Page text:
You throw a piece of tripe down in front of a dog and see if he does not put his tail between his legs and go off and hate you. Tripe may have a value, but it is not as food. It may be good to fill in a burglar-proof safe, with the cement and chilled steel, or it might answer to use as a breastplate in the time of war, or it would be good to use for bumpers between cars, or it would make a good face for the weight of a pile driver, but when you come to smuggle it into the stomach you do wrong. Tripe! Bah! A piece of Turkish towel soaked in axle grease would be pie compared with tripe.
Interestingly, although tripe is often thought of as poor-folks’ food, there is anecdotal evidence that it was often enjoyed by choice by those able to afford the finest steaks. In another snippet (the source is not identified )in The Chicago Herald Cooking School tripe and onions are associated with gentlemen’s clubs:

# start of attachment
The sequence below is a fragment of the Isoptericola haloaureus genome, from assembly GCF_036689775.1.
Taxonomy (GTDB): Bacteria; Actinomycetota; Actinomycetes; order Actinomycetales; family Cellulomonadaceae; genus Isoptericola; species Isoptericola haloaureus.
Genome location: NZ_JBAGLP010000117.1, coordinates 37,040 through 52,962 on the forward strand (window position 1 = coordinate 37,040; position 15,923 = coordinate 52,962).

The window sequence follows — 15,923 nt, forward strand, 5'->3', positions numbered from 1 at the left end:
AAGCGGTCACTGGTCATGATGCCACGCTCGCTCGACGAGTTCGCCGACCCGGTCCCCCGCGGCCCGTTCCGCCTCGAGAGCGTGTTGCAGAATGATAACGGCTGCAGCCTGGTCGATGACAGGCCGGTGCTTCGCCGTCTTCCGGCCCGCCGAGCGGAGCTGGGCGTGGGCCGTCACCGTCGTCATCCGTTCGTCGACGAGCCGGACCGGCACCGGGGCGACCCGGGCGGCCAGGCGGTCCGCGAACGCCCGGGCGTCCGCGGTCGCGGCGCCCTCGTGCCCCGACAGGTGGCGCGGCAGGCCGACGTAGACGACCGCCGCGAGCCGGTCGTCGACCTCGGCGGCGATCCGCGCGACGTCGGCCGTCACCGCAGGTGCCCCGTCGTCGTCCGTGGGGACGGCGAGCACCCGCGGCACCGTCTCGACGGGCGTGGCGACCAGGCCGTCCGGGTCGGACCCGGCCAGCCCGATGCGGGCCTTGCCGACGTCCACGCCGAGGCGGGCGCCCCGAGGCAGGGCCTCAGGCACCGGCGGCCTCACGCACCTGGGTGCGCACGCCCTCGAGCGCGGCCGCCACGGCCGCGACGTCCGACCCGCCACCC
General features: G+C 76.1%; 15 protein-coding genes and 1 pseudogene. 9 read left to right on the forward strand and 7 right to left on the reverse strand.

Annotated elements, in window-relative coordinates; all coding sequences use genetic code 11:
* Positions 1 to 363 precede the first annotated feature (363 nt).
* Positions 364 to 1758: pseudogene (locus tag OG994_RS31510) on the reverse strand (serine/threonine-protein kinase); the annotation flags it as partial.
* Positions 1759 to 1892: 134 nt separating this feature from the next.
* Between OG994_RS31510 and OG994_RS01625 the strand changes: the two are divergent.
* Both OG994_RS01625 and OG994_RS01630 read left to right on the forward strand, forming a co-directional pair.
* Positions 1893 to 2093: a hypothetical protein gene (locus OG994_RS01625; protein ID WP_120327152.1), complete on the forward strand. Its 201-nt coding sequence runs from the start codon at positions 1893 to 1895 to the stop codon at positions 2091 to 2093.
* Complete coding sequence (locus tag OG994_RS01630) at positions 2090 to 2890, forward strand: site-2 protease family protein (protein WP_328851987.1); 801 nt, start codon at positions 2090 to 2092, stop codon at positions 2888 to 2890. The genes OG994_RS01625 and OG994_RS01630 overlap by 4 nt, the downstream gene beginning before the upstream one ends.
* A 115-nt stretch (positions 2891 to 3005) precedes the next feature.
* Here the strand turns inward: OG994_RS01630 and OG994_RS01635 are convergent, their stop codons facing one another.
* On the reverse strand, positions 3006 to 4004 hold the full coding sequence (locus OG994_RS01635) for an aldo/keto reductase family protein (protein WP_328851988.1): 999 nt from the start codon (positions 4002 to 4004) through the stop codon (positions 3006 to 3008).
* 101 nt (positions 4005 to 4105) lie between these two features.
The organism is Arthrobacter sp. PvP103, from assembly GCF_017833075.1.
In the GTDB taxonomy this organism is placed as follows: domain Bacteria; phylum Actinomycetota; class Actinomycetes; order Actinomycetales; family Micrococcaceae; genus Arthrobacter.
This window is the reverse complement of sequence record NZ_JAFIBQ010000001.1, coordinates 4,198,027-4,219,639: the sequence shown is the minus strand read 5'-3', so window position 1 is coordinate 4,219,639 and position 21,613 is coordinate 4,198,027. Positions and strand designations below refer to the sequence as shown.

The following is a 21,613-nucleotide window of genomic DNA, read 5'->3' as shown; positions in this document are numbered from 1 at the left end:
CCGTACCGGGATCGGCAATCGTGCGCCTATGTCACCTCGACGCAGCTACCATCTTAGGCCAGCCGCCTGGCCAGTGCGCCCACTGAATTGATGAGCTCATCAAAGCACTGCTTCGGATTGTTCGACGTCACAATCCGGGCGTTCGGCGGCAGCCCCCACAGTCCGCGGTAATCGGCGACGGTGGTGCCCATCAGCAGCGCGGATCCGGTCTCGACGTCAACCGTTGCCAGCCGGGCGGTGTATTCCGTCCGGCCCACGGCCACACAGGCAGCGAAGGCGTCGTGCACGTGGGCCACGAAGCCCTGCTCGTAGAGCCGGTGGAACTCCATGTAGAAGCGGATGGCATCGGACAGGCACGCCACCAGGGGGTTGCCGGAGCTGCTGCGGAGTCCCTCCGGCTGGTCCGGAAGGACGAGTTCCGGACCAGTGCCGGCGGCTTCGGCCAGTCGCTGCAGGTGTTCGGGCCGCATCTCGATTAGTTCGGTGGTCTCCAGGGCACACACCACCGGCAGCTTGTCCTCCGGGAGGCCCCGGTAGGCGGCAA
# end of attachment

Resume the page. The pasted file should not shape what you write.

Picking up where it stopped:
There are three dishes, it is said, which if put upon the bill of fare of a London club, are devoured before all the rest: so that at 7 or 8 o’clock, when most members dine, there is nothing left of them. These dishes are Irish stew, tripe and onions, and liver and bacon.
Jessup Whitehead was a prolific author of books about food and hotel catering, and in another of his works - The Steward’s Handbook and Guide to Party Catering – he again indicated that tripe and onions was an actual specialty of one particular gentlemen’s club, although he does not name it.